Some theoretical explanations of aversive conditioning posit specific emotional states or “cognitive mediators” to account for behavior suppression. Although “anxiety” is widely recognised as much a cognitive mediator, few studies have attempted to obtain measures of “state anxiety” or of alternative competing hypotheses to test the model. This study probed the effects of two aversive conditioning paradigms on subjective response to both alcohol‐related and non‐alcohol related stimuli to test the anxiety model against other competing alternatives. A strong social desirability response bias obscured measurement on three outcome dimensions; adjective ratings of (1) General Evaluation, (2) Dangerousness, and (3) Appetitiveness. Both paradigms (i.e. Punishment and Mixed) appeared capable of producing increased “Aversiveness” for alcohol‐related stimuli; “Mixed” paradigm in which CS‐UCS contingencies were unpredictable was capable of increasing state anxiety displayed toward both test stimuli. Due to differential subject attrition, a quasi‐experimental design was imposed which complicated application of statistical tests. A point prevalence follow‐up at 90 days suggested that the experimental groups were slightly more successful at avoiding alcohol. An observation wax made about a personality dynamic of alcoholics which is thought to engender psychological reactance toward treatment interventions which do not allow opportunity for internal control.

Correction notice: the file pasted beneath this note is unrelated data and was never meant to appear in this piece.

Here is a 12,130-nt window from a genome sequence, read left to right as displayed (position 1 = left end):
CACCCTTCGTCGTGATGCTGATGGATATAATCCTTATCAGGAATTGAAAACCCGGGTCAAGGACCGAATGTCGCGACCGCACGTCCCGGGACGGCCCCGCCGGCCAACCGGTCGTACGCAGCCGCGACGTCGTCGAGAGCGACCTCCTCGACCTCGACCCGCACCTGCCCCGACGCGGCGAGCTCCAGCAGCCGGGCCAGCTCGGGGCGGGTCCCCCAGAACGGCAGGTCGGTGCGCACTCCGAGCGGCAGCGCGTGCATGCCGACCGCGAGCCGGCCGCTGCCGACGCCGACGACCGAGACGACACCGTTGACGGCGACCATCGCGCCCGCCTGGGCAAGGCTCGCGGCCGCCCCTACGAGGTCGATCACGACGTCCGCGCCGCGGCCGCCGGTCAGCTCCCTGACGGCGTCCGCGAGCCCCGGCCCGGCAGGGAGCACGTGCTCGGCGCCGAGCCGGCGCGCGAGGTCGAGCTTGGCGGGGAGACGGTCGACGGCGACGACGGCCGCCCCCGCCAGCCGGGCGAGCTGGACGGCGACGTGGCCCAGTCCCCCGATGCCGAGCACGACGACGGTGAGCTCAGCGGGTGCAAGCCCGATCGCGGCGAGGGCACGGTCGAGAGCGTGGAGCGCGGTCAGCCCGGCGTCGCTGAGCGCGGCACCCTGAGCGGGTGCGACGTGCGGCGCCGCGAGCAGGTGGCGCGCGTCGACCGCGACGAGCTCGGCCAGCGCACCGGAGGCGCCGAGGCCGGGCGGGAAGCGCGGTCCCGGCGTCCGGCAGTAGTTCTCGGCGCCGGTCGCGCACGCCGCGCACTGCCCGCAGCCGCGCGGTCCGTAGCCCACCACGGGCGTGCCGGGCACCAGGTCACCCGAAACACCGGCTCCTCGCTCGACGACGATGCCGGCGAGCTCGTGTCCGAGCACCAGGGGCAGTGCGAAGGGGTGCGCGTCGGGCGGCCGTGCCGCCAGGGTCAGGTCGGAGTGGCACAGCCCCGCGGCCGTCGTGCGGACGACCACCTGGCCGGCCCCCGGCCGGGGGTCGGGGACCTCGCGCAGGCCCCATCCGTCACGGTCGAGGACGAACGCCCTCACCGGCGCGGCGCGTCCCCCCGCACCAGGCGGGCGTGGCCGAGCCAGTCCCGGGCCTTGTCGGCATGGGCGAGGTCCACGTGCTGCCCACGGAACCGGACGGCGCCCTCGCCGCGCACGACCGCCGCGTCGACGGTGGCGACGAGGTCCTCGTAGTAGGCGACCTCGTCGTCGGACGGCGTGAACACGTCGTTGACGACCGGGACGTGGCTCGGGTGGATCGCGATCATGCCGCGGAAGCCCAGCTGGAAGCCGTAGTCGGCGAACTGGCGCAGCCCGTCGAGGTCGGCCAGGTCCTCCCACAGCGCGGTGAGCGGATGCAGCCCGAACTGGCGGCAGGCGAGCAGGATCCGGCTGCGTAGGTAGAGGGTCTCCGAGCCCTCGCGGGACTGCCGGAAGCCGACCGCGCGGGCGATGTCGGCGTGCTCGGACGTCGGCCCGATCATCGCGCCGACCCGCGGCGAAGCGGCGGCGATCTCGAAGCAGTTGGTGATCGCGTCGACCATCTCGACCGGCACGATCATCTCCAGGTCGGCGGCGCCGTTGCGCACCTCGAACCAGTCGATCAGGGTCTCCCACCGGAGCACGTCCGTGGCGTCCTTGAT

|Original language||English (US)|
|Number of pages||10|
|Journal||British Journal of Addiction to Alcohol & Other Drugs|
|State||Published - Jun 1975|
ASJC Scopus subject areas
- Medicine (miscellaneous)
- Psychiatry and Mental health